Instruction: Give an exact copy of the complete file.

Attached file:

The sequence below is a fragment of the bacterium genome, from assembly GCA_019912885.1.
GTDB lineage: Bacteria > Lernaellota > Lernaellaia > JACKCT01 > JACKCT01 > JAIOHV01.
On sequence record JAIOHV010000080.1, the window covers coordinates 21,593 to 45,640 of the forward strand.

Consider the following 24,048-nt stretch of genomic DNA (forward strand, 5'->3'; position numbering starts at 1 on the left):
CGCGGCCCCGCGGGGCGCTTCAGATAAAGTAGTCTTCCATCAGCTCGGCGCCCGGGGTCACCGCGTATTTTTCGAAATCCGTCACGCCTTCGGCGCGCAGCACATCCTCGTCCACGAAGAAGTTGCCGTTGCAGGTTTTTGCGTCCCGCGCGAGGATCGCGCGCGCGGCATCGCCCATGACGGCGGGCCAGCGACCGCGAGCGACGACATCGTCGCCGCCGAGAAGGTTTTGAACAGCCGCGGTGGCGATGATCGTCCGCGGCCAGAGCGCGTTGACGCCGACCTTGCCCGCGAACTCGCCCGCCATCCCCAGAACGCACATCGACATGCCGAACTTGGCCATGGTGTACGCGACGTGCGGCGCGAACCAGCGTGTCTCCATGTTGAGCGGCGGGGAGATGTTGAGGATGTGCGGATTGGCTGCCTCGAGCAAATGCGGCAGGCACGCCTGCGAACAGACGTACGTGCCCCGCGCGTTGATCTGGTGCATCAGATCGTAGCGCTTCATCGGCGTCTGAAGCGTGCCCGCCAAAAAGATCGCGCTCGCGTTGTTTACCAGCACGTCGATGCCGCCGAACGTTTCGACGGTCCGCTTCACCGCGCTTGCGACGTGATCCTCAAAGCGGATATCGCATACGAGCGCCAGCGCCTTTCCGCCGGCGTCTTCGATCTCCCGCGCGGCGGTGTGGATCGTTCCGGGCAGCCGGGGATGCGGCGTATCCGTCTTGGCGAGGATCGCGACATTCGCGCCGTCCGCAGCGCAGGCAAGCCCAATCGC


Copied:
The sequence below is a fragment of the bacterium genome, from assembly GCA_019912885.1.
GTDB lineage: Bacteria > Lernaellota > Lernaellaia > JACKCT01 > JACKCT01 > JAIOHV01.
On sequence record JAIOHV010000080.1, the window covers coordinates 21,593 to 45,640 of the forward strand.

Consider the following 24,048-nt stretch of genomic DNA (forward strand, 5'->3'; position numbering starts at 1 on the left):
CGCGGCCCCGCGGGGCGCTTCAGATAAAGTAGTCTTCCATCAGCTCGGCGCCCGGGGTCACCGCGTATTTTTCGAAATCCGTCACGCCTTCGGCGCGCAGCACATCCTCGTCCACGAAGAAGTTGCCGTTGCAGGTTTTTGCGTCCCGCGCGAGGATCGCGCGCGCGGCATCGCCCATGACGGCGGGCCAGCGACCGCGAGCGACGACATCGTCGCCGCCGAGAAGGTTTTGAACAGCCGCGGTGGCGATGATCGTCCGCGGCCAGAGCGCGTTGACGCCGACCTTGCCCGCGAACTCGCCCGCCATCCCCAGAACGCACATCGACATGCCGAACTTGGCCATGGTGTACGCGACGTGCGGCGCGAACCAGCGTGTCTCCATGTTGAGCGGCGGGGAGATGTTGAGGATGTGCGGATTGGCTGCCTCGAGCAAATGCGGCAGGCACGCCTGCGAACAGACGTACGTGCCCCGCGCGTTGATCTGGTGCATCAGATCGTAGCGCTTCATCGGCGTCTGAAGCGTGCCCGCCAAAAAGATCGCGCTCGCGTTGTTTACCAGCACGTCGATGCCGCCGAACGTTTCGACGGTCCGCTTCACCGCGCTTGCGACGTGATCCTCAAAGCGGATATCGCATACGAGCGCCAGCGCCTTTCCGCCGGCGTCTTCGATCTCCCGCGCGGCGGTGTGGATCGTTCCGGGCAGCCGGGGATGCGGCGTATCCGTCTTGGCGAGGATCGCGACATTCGCGCCGTCCGCAGCGCAGGCAAGCCCAATCGC